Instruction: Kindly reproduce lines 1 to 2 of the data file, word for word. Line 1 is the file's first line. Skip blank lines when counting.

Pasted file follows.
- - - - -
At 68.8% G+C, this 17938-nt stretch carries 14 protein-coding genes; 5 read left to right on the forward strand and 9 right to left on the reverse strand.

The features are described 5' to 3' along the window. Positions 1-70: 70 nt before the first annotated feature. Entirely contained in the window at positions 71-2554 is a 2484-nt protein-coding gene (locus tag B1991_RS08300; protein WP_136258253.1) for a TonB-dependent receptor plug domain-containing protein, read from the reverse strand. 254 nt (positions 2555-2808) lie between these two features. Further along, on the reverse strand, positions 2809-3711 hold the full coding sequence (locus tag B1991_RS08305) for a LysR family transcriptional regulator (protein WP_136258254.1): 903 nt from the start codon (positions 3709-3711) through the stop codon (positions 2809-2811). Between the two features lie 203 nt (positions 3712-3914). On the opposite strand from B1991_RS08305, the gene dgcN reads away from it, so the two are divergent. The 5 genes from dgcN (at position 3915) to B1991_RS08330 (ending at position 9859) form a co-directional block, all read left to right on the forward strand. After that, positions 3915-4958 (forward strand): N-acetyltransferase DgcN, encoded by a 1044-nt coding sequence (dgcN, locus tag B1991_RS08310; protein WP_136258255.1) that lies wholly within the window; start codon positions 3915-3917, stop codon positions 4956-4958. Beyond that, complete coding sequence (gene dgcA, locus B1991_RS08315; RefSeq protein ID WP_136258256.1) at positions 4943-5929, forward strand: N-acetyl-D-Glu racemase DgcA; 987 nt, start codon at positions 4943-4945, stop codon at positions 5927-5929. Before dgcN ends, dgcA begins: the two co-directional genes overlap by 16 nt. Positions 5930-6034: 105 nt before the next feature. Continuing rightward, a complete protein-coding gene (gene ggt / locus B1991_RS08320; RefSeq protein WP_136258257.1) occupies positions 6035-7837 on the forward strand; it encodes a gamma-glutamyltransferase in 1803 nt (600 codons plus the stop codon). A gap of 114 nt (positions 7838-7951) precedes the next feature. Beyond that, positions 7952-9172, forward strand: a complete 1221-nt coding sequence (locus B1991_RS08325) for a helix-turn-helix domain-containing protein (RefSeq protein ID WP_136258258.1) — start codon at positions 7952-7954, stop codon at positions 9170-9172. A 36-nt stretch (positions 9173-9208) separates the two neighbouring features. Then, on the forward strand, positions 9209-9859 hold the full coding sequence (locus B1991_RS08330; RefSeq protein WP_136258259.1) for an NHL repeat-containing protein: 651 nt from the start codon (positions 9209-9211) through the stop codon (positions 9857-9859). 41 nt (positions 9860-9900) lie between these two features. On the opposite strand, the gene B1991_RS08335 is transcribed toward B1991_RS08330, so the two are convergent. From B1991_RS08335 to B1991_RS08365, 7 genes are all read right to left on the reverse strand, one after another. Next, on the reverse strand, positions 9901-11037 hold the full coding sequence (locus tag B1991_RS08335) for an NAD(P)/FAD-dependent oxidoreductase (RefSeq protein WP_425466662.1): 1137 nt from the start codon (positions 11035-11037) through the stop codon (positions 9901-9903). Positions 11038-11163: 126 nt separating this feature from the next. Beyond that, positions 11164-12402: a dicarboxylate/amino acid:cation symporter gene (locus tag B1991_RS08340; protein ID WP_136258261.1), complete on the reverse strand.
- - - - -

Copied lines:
At 68.8% G+C, this 17938-nt stretch carries 14 protein-coding genes; 5 read left to right on the forward strand and 9 right to left on the reverse strand.

The features are described 5' to 3' along the window. Positions 1-70: 70 nt before the first annotated feature. Entirely contained in the window at positions 71-2554 is a 2484-nt protein-coding gene (locus tag B1991_RS08300; protein WP_136258253.1) for a TonB-dependent receptor plug domain-containing protein, read from the reverse strand. 254 nt (positions 2555-2808) lie between these two features. Further along, on the reverse strand, positions 2809-3711 hold the full coding sequence (locus tag B1991_RS08305) for a LysR family transcriptional regulator (protein WP_136258254.1): 903 nt from the start codon (positions 3709-3711) through the stop codon (positions 2809-2811). Between the two features lie 203 nt (positions 3712-3914). On the opposite strand from B1991_RS08305, the gene dgcN reads away from it, so the two are divergent. The 5 genes from dgcN (at position 3915) to B1991_RS08330 (ending at position 9859) form a co-directional block, all read left to right on the forward strand. After that, positions 3915-4958 (forward strand): N-acetyltransferase DgcN, encoded by a 1044-nt coding sequence (dgcN, locus tag B1991_RS08310; protein WP_136258255.1) that lies wholly within the window; start codon positions 3915-3917, stop codon positions 4956-4958. Beyond that, complete coding sequence (gene dgcA, locus B1991_RS08315; RefSeq protein ID WP_136258256.1) at positions 4943-5929, forward strand: N-acetyl-D-Glu racemase DgcA; 987 nt, start codon at positions 4943-4945, stop codon at positions 5927-5929. Before dgcN ends, dgcA begins: the two co-directional genes overlap by 16 nt. Positions 5930-6034: 105 nt before the next feature. Continuing rightward, a complete protein-coding gene (gene ggt / locus B1991_RS08320; RefSeq protein WP_136258257.1) occupies positions 6035-7837 on the forward strand; it encodes a gamma-glutamyltransferase in 1803 nt (600 codons plus the stop codon). A gap of 114 nt (positions 7838-7951) precedes the next feature. Beyond that, positions 7952-9172, forward strand: a complete 1221-nt coding sequence (locus B1991_RS08325) for a helix-turn-helix domain-containing protein (RefSeq protein ID WP_136258258.1) — start codon at positions 7952-7954, stop codon at positions 9170-9172. A 36-nt stretch (positions 9173-9208) separates the two neighbouring features. Then, on the forward strand, positions 9209-9859 hold the full coding sequence (locus B1991_RS08330; RefSeq protein WP_136258259.1) for an NHL repeat-containing protein: 651 nt from the start codon (positions 9209-9211) through the stop codon (positions 9857-9859). 41 nt (positions 9860-9900) lie between these two features. On the opposite strand, the gene B1991_RS08335 is transcribed toward B1991_RS08330, so the two are convergent. From B1991_RS08335 to B1991_RS08365, 7 genes are all read right to left on the reverse strand, one after another. Next, on the reverse strand, positions 9901-11037 hold the full coding sequence (locus tag B1991_RS08335) for an NAD(P)/FAD-dependent oxidoreductase (RefSeq protein WP_425466662.1): 1137 nt from the start codon (positions 11035-11037) through the stop codon (positions 9901-9903). Positions 11038-11163: 126 nt separating this feature from the next. Beyond that, positions 11164-12402: a dicarboxylate/amino acid:cation symporter gene (locus tag B1991_RS08340; protein ID WP_136258261.1), complete on the reverse strand.